Seriously Absurd – A Very Brief Note

Speaking of absurd, it was a little grandiose of me to think that, on Thanksgiving Day, with all the rigamarole that accompanies it, I could compose even a partial discourse about the absurd. Seriously…

So here are some short notes:

At the beginning of The Myth of Sisyphus, Camus says, “All great deeds and all great thoughts have a ridiculous beginning. … So it is with absurdity. The absurd world more than others derives its nobility from that abject birth.” [1] When I think about this, several things come to mind.

First, let’s suppose that a thousand mile journey by foot is a great deed. It certainly does seem to be ridiculous to think of walking one thousand miles, but the Chinese philosopher, Lao-tzu observed, “‘A journey of a thousand miles begins with a single step’. The intent of the statement seems fairly clear. Simply stated, no matter how large the task, no matter how far, how big, how insurmountable something seems, it all starts with just one step.” [2] Thus, the ridiculous proposal potentially ends in a great deed.

The above thought was from me, as a straight man.

The other thought that occurred to me was from my absurd self. Evelyn Waugh had the following thoughts about sex: “The pleasure is momentary, the position ridiculous, and the expense damnable.” This quote “…is sometimes attributed to Lord Chesterfield (British statesman, diplomat and wit, 1694-1773), but has not been found in his works.” [3] I’ll never forget the reaction of one of the family youngsters when she found out about sex. She had a mouth full of water right when her mother answered her somewhat exasperated question, “But how does the sperm get there?” She was so astounded when her mother told her, that she spit the water all over the place. Ridiculous indeed.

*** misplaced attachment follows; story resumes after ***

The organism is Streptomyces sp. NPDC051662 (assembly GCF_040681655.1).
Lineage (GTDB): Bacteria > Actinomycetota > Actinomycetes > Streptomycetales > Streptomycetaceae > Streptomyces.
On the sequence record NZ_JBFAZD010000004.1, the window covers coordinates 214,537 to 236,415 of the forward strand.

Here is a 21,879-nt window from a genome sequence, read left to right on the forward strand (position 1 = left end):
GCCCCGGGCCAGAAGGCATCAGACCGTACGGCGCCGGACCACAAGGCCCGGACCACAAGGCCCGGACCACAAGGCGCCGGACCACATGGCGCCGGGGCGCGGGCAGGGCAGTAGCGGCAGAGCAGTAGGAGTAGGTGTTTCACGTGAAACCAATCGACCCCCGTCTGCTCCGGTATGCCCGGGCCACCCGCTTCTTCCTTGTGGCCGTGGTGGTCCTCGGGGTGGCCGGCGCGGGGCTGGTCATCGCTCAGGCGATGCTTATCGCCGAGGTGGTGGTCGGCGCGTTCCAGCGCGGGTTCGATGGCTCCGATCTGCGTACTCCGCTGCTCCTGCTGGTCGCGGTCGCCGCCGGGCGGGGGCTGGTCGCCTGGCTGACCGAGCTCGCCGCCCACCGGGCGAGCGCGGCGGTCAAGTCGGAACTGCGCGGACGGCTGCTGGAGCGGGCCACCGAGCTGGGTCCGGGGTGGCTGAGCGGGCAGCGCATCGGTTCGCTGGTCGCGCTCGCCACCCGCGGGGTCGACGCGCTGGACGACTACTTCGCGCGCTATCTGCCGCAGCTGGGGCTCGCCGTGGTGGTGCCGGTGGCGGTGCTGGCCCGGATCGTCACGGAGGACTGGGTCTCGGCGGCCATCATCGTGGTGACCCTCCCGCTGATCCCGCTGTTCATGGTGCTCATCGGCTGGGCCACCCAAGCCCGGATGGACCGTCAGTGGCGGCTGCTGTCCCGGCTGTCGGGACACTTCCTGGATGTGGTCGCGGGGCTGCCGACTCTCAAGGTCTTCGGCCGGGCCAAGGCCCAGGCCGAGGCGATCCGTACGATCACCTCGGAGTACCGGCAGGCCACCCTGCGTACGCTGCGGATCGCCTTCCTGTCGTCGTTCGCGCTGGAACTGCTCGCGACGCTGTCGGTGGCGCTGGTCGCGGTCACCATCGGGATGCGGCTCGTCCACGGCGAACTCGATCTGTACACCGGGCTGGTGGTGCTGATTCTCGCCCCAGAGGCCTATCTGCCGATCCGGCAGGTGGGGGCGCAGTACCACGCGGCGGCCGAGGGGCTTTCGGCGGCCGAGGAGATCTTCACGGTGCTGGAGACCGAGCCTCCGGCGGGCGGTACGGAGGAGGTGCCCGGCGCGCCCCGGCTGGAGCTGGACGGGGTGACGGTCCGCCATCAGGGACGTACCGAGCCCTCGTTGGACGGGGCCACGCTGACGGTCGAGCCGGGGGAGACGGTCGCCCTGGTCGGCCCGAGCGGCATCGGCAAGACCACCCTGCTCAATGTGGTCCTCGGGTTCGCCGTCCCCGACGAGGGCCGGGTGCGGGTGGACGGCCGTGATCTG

Plumbing the depths

Alas, I am not prepared to plumb the depths of absurdity at this juncture. However, it is a very serious issue. When I am through plowing through the rather dense text of The Myth of Sisyphus, I hope to have the answer that Camus promises in his introductory remarks: “The subject of this essay is precisely this relationship between the absurd and suicide, the exact degree to which suicide is a solution to the absurd.” [4]

[1] Camus, A. The Myth of Sisyphus translated by J. O’Brien, New York: Vintage Press (1983) pg 13


[4] Camus, A. The Myth of Sisyphus translated by J. O’Brien, New York: Vintage Press (1983) pg 6


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